by Kathleen Kastilahn
Betty Landis recalls the December some dozen years ago when, as a seminarian, she struggled with four diagnoses of cancer in her family. It’s also when she first attended a Blue Christmas service.
“I soaked it in,” Landis said.
Now pastor of St. Paul’s Lutheran Church in Evanston, Ill., Landis joins with other area ELCA clergy in her area each Advent to offer this liturgy in a shared evening service.
The welcome to worship explains that the “Blue Christmas service…grows out of an understanding that for many of us,
Christmas is a time of worry, isolation and even sadness. Family expectations, community expectations, even church expectations can become overwhelming: we remember loved ones who are no longer with us. We see the energy of the season distorted and exploited by commercialism. We look for a break—not a longer ‘to do’ list.”
I heard these words for the first time last year at the service Landis helped lead at Grace Lutheran Church in Evanston. They took me back to a December long ago that began with a diagnosis of pneumonia, complete with my doctor’s firm instruction to go to bed—and stay there for three weeks.
Were it not for my nursing baby, I would have been sent to the hospital, my doctor said. The pneumonia was viral, not bacterial, so there was no medicine. “Rest, rest, rest” was the prescription. Part of me was relieved: I’d spiraled down to exhaustion. The other part was panicked: I wouldn’t be able to make Christmas “merry and bright.” No cards, no cookies, no wrapping (or buying) gifts. I wouldn’t be able to make Christmas, period.
I recall only snippets of the days that followed. The mom of my four-year-old son’s best preschool buddy picked him up each morning, delivered him late in the day after play time at their house and stayed one afternoon to change the sheets on our bed. Friends heading up the smorgasbord preparations at church still made time to deliver suppers. My husband, of course, worked the “night shift” after getting home from work.
I kept watch from the window across from the bed. The days grew shorter, darker. Then, perhaps, just a smidgen, lighter. I started to feel better. My lungs cleared.
I was “released,” and on the mild and sunny afternoon of Christmas Eve, I went outside for a short walk. Our parents would come the next day and bring dinner.
A happy ending: Christmas came—even though I couldn’t make it merry and bright. It came in God’s love, through others. That’s how Christmas always comes. Despite our sorrow and despair, through tears, we glimpse God’s love.
I tasted it many years later, at my mother’s December 17 memorial-service reception. Her circle friends, all 80-plus years old, ignored my plea to simply order from the bakery and instead put plates of their best homemade Christmas cookies on the table.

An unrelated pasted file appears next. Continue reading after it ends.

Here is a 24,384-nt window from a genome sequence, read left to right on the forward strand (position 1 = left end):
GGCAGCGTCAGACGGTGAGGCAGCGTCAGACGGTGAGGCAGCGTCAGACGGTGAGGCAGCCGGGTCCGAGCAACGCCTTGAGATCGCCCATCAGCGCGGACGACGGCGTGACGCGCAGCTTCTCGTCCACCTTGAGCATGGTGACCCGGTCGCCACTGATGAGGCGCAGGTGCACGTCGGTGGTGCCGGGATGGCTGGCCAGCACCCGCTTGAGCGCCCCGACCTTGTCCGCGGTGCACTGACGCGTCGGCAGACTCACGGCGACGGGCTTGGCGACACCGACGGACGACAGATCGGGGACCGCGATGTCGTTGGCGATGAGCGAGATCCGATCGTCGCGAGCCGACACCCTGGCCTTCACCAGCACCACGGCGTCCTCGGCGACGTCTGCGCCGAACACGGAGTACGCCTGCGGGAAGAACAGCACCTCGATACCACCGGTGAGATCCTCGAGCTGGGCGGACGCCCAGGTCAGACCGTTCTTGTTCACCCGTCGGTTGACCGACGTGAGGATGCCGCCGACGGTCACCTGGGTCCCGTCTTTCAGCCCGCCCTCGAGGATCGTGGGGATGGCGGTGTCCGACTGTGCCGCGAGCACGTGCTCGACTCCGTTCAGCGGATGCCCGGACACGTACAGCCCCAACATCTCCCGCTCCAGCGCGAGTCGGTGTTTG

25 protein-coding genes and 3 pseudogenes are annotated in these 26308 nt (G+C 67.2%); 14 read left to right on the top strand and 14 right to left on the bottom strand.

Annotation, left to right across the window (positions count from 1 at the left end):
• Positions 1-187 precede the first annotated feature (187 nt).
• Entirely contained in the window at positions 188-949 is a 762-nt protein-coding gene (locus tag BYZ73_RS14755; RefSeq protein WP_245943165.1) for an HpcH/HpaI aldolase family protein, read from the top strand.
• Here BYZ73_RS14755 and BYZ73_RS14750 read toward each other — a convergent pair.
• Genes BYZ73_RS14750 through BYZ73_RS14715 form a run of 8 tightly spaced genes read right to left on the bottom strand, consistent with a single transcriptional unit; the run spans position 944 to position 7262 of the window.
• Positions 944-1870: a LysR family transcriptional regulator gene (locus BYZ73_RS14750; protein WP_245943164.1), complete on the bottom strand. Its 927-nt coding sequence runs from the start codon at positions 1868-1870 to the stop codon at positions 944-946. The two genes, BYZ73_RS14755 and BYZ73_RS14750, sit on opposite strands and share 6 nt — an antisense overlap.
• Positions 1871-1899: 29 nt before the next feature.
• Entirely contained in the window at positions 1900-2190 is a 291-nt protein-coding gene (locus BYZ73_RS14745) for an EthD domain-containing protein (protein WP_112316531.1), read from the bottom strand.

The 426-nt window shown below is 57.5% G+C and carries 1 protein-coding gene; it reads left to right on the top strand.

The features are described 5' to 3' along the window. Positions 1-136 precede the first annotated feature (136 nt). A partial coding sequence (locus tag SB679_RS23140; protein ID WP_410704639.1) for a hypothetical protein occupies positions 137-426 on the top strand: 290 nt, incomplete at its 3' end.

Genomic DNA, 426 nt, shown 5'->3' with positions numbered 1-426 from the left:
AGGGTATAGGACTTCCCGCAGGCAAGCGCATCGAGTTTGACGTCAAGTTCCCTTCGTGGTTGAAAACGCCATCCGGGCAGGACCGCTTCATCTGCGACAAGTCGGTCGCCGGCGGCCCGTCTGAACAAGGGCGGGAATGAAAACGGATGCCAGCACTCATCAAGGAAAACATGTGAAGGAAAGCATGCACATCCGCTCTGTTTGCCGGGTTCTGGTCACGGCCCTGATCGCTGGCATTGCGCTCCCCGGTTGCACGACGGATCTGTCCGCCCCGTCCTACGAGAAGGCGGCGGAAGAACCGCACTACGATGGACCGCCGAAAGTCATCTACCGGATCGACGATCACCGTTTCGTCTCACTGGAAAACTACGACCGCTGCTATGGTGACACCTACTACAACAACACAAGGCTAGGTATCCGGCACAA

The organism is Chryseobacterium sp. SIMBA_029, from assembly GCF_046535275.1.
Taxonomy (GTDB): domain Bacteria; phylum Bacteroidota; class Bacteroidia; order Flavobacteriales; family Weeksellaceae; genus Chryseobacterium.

I heard it when my dad died exactly three years later. The nursing aides at his retirement home told me how they appreciated caring for him during his last month: “We kept him safe.”
Then there was no Blue Christmas liturgy. Some ELCA congregations, among various others, offered versions in the 2000s. Now the Augsburg Fortress worship resource “Sundays and Seasons” provides suggestions for an evening service of “longing and hope”—including prayers, scripture readings and hymns. “In the gathering darkness of December, we anticipate the coming again of the Light of the world,” the introduction reminds worship leaders. “It may be that…hope is the very remedy we need for what makes us feel ‘blue’ at Christmas.”
Those who’ve attended the Evanston Blue Christmas services are welcomed into a calm and supportive community, said Daniel Ruen, pastor of Grace.
They’re asked to consider: “In my life, what area of darkness most needs Christ’s light?” Later in the service, they place a slip of paper with their answer at the foot of the cross.
Sometimes he knows what struggle brings a person to the service in an effort to put those things that “don’t fit” into Christmas back into it , Ruen said. But not always.
“It’s my sense that the service is very much needed by those who attend,” Ruen said. “They tell me they are struck by the power of words, by the stillness.”
Landis believes that’s it more than a bit ironic when she hears that it’s a lack of time that often keeps people from coming to this service designed to be a respite from the overwhelming expectations of the season.
You can’t force them, she said. “There has to be a little spark.”
She was that spark for me last December when she asked if I’d again tell the story of how my own experiences of dark blue days shape the way I prepare for Christmas and the way I celebrate. I’d shared it already at St. Paul’s Advent vespers.
I explained how grateful I’ve been these past several decades for knowing that though joy is not always in our own world as we get ready to celebrate the holiday, Christmas comes. It comes because Jesus comes: Joy to the world!
Landis puts it this way: “Christmas isn’t a time of tinsel and glitz, happy and clappy.”
No. Christmas is blue, true blue.
Kathleen Kastilahn belongs to St. Paul’s Lutheran Church in Evanston, Illinois. A life-long resident of the Chicago area, she enjoys walking along the shore of the ever-changing Lake Michigan.
This article is excerpted from the December 2016 issue of Gather magazine. To read the full story or more like it, subscribe to Gather.